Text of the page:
The way he’s playing for Australia is a preview of the role he will have for the Mavericks, who acquired him in a salary dump trade this offseason that allowed the Warriors to clear cap space to sign Kevin Durant. With Dirk Nowitzki deep into his late thirties, and Chandler Parsons jumping ship to Memphis, there is room in Rick Carlisle’s equal-opportunity offense for Bogut to shine. Bogut turns 32 in November and is playing for one last long-term contract, so he will be looking to translate his offensive productivity in Rio back to the NBA.

Defense has always been a strength for Bogut, as he’s one of the rare big men with the size to wrestle in the post, the length to protect the rim, and the speed to corral smaller players and prevent them from beating him off the dribble in the pick-and-roll. For as great as the Lineup of Death was for the Warriors, the team allowed 5.8 fewer points per 100 possessions when Bogut was on the floor compared to when he was off — and that figure spiked to nearly 10 fewer points per 100 in the playoffs. Going back to bigger lineups featuring Bogut saved them in the Western Conference Finals, when they were staring at a 3–1 deficit to the Thunder. His absence in the final two games of the NBA Finals allowed LeBron James to take up residence at the rim.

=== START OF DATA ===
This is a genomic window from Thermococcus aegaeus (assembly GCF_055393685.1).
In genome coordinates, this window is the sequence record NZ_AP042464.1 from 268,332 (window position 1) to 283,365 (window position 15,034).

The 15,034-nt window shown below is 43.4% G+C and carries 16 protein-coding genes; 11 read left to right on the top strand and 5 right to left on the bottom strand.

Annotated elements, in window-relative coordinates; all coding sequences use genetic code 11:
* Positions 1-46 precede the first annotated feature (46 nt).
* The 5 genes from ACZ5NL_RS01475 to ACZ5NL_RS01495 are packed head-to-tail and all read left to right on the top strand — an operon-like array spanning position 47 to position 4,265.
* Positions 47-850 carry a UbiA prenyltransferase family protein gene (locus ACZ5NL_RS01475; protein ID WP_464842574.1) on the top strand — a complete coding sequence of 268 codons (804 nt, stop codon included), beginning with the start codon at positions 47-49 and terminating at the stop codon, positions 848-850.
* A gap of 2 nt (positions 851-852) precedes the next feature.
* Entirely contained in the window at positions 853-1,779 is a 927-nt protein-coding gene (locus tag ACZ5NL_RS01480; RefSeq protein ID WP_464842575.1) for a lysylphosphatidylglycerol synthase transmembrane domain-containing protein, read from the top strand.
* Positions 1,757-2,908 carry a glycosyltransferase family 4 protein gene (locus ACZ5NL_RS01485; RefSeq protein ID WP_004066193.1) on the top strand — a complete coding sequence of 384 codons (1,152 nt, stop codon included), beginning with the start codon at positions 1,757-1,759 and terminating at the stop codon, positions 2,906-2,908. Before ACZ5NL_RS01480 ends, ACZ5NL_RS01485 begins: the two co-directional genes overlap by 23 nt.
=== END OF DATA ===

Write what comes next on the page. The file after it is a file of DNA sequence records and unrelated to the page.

If there’s a concern for the Warriors next season, it’s replacing Bogut with Zaza Pachulia, whom they signed to a bargain-basement deal in free agency. Zaza can set screens, bang in the post, and zip the ball around the floor, but he doesn’t finish at the rim, block shots, or move his feet in space. He’s essentially a poor man’s Bogut, and the Mavs came out huge winners in the exchange of starting centers. Zaza is much easier to exploit on defense, and his inability to be a threat in the two-man game hamstrung the Dallas offense in the second half of the season, when teams started to gameplan against him. Losing Bogut also puts a bigger load on Green upfront, and leaves Golden State with a smaller margin for error if Draymond misses time.